So, as a few of you know, I have fully joined the blogging bandwagon by creating yet another blog. This one is for my Korean friends, so don’t be surprised if it is all in Korean. Blogs are pretty standard in Korea, so I thought that I might as well make one in Korean to keep people up to date on what is going on in my life.
Well, I didn’t want to use the exact same color scheme as this blog, so I chose a different template from the options, shown here.
I then sent out an email to all of the Koreans that I have an email address for, and told them that I had created a blog and that they were welcome to take a look at it if they so desired. One of my Korean friends, a man that I met near the end of my mission and was baptized a few months after I left, sent me an email about my blog.
It started out with the usual formalities of “how are you? I am great.” and then he began to talk about my blog. He said that he was glad to see that I still miss Korea, and that the blog was generally well made. He had only one complaint. He said that the design of the blog reminded him too much of the North Korean flag, and so it made him feel “rigid” and uncomfortable. The North Korean Flag (or as they would like to say the flag of The Democratic People’s Republic of Korea) looks like this.
Today I checked my mostly-junk email account, which is the one I use for all eBay transactions and communications. It’s been a while since I bought anything – a Nightmare Before Christmas messenger bag to help me feel better about having to carry my books all around campus. Anyway, I had a message from eBay.
The weird thing was, it was a Response to Question about Item, from a seller who requested that I “Please send me the money for this item or i will report you to eBay.” I’m very positive that the payment went through for the messenger bag, and what seller in their right mind would ever ship an item without receiving payment? So I looked at the email some more, very confused. It said the message was sent while the listing was active – and I thought that meant…not ended yet – and that the person writing the message, Stanley, is a potential buyer. More confusing.
An item number was listed as a link, so I clicked it and a new window opened with the eBay login screen. And yes, I did login, but was brought to a page to “update credit card and security information.” Ah…that’s not so great. But I still thought maybe I’d just see about that item listing number, so I skipped the information screen completely and did an advanced search on eBay. No such item exists. (Anyone surprised?)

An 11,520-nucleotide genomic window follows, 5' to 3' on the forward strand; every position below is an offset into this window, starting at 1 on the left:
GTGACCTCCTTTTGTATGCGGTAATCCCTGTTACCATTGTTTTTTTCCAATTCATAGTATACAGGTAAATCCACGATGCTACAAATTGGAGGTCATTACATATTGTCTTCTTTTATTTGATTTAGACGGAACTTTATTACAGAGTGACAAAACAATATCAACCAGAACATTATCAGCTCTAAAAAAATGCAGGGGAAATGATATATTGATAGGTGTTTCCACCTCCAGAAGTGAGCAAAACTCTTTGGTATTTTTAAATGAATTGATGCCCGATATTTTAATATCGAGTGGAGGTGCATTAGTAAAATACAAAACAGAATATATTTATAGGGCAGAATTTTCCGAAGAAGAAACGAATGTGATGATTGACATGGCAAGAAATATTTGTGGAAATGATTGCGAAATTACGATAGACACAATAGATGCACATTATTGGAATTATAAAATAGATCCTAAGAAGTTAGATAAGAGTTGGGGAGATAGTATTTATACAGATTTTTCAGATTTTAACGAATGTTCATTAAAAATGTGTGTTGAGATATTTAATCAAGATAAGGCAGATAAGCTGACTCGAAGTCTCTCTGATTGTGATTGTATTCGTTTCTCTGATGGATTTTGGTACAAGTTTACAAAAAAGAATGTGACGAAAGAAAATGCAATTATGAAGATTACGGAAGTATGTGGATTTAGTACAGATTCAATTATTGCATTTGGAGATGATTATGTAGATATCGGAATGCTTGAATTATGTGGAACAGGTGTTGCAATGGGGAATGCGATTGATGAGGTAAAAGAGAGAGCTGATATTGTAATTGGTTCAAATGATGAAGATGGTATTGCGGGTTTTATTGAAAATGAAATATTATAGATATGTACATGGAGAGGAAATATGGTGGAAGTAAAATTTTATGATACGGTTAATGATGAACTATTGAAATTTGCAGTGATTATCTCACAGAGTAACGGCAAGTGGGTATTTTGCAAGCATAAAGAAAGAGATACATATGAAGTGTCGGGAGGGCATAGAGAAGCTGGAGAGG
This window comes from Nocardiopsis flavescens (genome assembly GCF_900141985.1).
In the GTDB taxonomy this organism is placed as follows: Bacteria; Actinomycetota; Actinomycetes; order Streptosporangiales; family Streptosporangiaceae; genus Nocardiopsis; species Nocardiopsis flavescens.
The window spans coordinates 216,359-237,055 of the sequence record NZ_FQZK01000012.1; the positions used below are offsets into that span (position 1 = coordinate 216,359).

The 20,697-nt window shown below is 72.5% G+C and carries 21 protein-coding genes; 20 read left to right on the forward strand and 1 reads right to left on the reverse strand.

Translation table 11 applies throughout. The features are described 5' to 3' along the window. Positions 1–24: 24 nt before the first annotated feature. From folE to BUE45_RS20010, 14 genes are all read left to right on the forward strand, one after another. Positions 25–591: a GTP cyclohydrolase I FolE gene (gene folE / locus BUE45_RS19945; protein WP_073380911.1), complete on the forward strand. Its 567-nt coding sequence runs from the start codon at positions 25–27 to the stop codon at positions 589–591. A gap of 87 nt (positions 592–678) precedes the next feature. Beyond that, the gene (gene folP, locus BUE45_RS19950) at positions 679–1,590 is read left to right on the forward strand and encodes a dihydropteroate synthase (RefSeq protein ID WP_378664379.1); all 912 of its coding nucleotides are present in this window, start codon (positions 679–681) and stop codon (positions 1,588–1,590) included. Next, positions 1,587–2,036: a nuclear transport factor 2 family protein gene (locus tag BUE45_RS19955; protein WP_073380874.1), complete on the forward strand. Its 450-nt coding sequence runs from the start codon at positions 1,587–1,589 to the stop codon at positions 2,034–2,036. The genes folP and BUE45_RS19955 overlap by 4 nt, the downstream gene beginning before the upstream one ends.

Going back to the email, tested another link. It pulled up the same eBay login and “update” page as before, so I hovered over a link in the email.
http://www.electricgames.be/ was the domain name, and afterwards there was something about displaying an eBay login screen. This was now very obviously a spoof email, and I forwarded it to the eBay security center. But I hope that others are just as cautious! eBay guarantees that any message they send out will also appear in your “My Messages” center on eBay, and when in doubt, open an entirely new window and go to the official eBay homepage.
A few more inconsistencies: the message said it was sent to Verified Member, and that my name was included to show the message originated from eBay. Unfortunately, they did not include my name but simply referred to me as Verified Member. All other eBay communications have my full name and eBay username.
By the way, I just went back and actually read through all of what the “update” page wanted. It’s pretty incredible:
– Credit or debit card #
– Expiration date
– Card identification #
– PIN code, confirm PIN code (“Personal Identification Number (PIN) ensures that no one but you has access to your funds.”)
– Mother’s maiden name
– Your date of birth
– Social security number
– Email address registered with eBay
– Email address password
If you know people who are gullible enough to fall for this kind of thing, please warn them!!
So, as many of you know, Roni and I are rather fond of our reptilian friends. We want to be good pet owners, we really do. I spend a lot of time looking up information in books, and online about the best way to care for Mu and Remington. I am always surprised to find out how little is really known about the animals we keep as pets.
Chinese water dragons are not all that uncommon. You can find them in pretty much any pet store, from major chains like Petco, to the little pet shop down the street from where you live. But not much is really known about these guys. I haven’t run into one scientific study on them, in or out of their natural environment. Most of the information that is available on water dragons is anecdotal evidence that owners have come up with in their own time. A lot of owners disagree on what is best for the lizards, and with no evidence (beyond “my lizards like it when I…”) to back up what people say, it is hard to decide who is right and who is wrong!
Even companies that make products for reptiles seem to know very little about the creatures that they make the products for. We recently spent about $60 on a lighting system that broke down in a few days. The bulbs alone where $16 each, and were supposed to be guaranteed for a year. I stumbled on a website that went out and actually tested these bulbs and found that they are almost useless after 4 months!